The players sit firmly in their seats, every muscle in their body clenched. Sweat is pouring down their faces but they make no effort to wipe it. Instead, their hands remain clasped tightly around the sides of their chair.
After minutes of building anticipation, the referee finally launches the rounded ball into the air. Before anyone has time to think, “go”, the athletes are in full force moving about the parameters of the room, fighting off their opponents who are trying so eagerly to regain possession of the ball.
Then, out of nowhere, there is an almighty crash so loud that it sounds like a volcano has erupted in the room. But, there are no volcanoes in this town. On the floor, an athlete lies having been violently launched out of his position by another player. Surely, that must be a foul? No. In this game, crashing into people is very much allowed.
It is this part of the game that is “positively encouraged”, co-founder of new local wheelchair rugby club ‘The Dorset Destroyers’, Sue Coombs, tells me. The club, like the game, isn’t for the faint-hearted.
She says, “It can be dangerous, I don’t think we can say that it wouldn’t be without risk, but a lot of people think ‘I already have a disability and if I wanted to play a nice gentle sport I’d choose something else’.
“The fact that it is an aggressive game is even more appealing to the players. Sometimes they might be in pain all the time, so it provides a good outlet for them to vent their frustration and also a good way for them to meet people”.
Where did the idea come from?
Sue and her disabled husband Nick set the club up five months ago. After undergoing more than 40 operations and having both kneecaps removed, Nick allowed his disability to prevent him getting involved in physical activities. That was until last summer when he discovered wheelchair basketball. It was this that inspired Nick to say “I might set up a wheelchair rugby club.”
A man of his word, he did just that. He knew there were no other clubs in the area (the closest clubs are Southampton and Plymouth), which is why he decided to start Dorset’s first wheelchair rugby group.
Two weeks ago the club finally started to roll forward with the introduction of taster sessions to allow disabled locals to get a feel for the sport. So far, six people have joined up with a growing number expected to attend the second event today.
The Mayor of Poole, Cllr Peter Adams, was also among those who came along to the first session. This was followed by an invite for the whole team to have tea at the Mayor’s Parlour later in the month.
He says, “This is a very active contact sport and although I found it quite challenging it was very exciting. I hope Poole can get together a team, as it is a great way of meeting new people, keeping fit and having fun.”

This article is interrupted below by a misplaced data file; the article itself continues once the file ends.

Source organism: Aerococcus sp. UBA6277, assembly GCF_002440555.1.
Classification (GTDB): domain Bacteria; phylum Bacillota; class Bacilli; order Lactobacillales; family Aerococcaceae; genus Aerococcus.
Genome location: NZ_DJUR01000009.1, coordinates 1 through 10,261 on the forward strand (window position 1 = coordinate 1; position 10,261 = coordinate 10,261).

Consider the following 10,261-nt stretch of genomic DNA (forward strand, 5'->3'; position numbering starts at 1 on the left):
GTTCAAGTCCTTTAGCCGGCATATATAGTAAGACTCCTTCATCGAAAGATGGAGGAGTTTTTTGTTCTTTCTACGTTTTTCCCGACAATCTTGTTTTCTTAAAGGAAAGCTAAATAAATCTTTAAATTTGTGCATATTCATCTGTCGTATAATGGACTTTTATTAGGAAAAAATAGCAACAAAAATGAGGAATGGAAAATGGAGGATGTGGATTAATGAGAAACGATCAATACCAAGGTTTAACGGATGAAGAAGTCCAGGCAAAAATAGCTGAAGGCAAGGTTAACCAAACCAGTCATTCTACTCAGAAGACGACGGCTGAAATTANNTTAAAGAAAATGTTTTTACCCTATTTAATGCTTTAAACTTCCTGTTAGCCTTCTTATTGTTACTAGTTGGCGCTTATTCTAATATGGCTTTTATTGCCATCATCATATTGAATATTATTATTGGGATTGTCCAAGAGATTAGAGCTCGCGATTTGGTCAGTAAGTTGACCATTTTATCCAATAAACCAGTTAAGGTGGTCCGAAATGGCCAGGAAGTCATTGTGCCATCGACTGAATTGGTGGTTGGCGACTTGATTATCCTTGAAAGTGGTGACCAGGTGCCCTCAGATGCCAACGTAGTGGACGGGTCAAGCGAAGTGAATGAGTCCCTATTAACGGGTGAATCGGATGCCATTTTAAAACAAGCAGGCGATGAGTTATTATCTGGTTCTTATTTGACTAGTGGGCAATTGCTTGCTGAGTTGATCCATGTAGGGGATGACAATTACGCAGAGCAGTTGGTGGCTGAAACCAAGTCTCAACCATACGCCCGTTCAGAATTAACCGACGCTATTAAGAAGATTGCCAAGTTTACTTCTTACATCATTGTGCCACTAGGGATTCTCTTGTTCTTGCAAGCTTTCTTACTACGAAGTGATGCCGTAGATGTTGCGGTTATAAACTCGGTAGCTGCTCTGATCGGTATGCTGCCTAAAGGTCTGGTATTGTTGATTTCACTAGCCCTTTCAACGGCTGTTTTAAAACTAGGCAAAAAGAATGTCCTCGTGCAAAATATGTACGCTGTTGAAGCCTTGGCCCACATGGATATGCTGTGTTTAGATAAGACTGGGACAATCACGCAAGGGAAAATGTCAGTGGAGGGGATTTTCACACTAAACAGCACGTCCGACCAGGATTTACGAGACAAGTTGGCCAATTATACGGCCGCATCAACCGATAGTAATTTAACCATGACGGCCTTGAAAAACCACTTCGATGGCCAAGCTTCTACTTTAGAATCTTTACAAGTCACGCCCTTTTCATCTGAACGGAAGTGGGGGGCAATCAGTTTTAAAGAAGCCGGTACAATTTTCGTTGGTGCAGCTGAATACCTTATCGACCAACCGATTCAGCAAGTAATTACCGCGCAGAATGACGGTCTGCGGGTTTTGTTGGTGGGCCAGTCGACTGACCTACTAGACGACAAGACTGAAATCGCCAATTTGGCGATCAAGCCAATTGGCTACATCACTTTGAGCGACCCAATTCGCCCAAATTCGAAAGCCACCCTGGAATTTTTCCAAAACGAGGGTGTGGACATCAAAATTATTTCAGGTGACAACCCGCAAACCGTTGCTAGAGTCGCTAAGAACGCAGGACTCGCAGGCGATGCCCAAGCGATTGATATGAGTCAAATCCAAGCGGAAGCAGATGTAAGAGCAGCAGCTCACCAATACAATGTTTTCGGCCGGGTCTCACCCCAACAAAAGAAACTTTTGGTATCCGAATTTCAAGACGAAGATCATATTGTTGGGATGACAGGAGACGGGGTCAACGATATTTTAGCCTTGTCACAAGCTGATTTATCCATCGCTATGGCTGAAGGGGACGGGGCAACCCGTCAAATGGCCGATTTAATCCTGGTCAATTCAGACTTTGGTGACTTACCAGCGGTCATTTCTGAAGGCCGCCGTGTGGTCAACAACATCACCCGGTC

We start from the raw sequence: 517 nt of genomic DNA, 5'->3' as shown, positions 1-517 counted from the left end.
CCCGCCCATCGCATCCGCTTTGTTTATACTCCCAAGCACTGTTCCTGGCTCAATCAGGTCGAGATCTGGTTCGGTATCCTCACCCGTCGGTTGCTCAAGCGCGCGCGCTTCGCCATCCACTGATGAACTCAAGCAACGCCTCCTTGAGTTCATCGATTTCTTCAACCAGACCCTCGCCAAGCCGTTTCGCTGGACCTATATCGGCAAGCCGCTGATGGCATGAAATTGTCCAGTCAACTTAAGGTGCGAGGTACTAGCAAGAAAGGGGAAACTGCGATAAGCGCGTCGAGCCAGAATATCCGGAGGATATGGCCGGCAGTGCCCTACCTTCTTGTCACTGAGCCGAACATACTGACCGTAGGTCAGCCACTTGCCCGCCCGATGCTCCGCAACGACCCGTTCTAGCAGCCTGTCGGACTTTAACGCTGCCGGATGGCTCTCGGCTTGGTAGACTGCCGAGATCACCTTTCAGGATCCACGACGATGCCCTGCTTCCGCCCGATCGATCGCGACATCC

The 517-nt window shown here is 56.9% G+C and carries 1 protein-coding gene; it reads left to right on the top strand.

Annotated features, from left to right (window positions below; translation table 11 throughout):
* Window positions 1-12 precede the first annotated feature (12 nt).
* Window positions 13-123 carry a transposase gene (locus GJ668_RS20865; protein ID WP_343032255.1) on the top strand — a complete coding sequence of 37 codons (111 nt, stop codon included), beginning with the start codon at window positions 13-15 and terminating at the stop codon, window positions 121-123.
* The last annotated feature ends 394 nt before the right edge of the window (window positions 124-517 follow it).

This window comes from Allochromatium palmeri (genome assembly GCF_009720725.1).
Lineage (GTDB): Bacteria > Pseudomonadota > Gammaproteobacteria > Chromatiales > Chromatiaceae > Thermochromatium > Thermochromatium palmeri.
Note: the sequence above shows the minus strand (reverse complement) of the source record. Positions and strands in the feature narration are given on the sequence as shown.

What is the purpose of the club?
“I want this club to be a family and friends club,” Nick explains, “where supporters meet players after matches and we all go to the bar together to have a drink, chat and have fun.
“I want my club motivated and to fight for each other, whether they get into the league team or not. I want everyone to be pushing in the right direction and together. I want The Dorset Destroyers to be the best in the country and for players to be picked for Team GB or the Invictus Games.”
The sport itself has gained an outstanding reputation in recent years, largely due to the Paralympic Games and most recently the Invictus Games, which even saw Prince Harry trying his hand at wheelchair rugby.
But, the game isn’t cheap. Prices range between £2,500 and £3,000 for each wheelchair, and at least eight players are needed to form a wheelchair rugby team.
“They’re like little monsters”, Sue says, describing a chair. “Imagine what a normal chair looks like and put a whole sheet of metal around it. When they crack against each other in the hall it sounds like, well… You definitely need ear defenders!”
Relying entirely on donations, the club last week received £2,600 from The Steve Bernard Foundation, covering the cost of one chair. Poole Council also credited the club with a £500 Sports Development Grant.
With estimated total overheads expected to be around £75k, they still have a few more goals to score until the target is reached.
Eventually, participants will be charged membership fees but at the moment sessions are being run by Great Britain Wheelchair Rugby (GBWR) to ascertain the need in Dorset.
Looking to the future, Sue says, “Because the disability requirements are so stringent we would have to build up enough players that fit into that regulation but eventually it is one of our aspirations to create a team in Dorset so we can play anyone in the country.”
What happens until then?
The taster sessions are currently being held at The Junction Sports and Leisure Centre in Broadstone to gauge the interest across Dorset.
The next stage will be to use the leisure centre as a place to teach those interested how to do coaching and the basic rules around the game.
Sue adds, “A lot of our players are already wheelchair users, so they can come along in their own chairs and we can give them some of the basics to keep the energy going. We have so much momentum at the moment and we don’t want to lose that while we are waiting.”
You can see a list of existing clubs in the UK on this map here: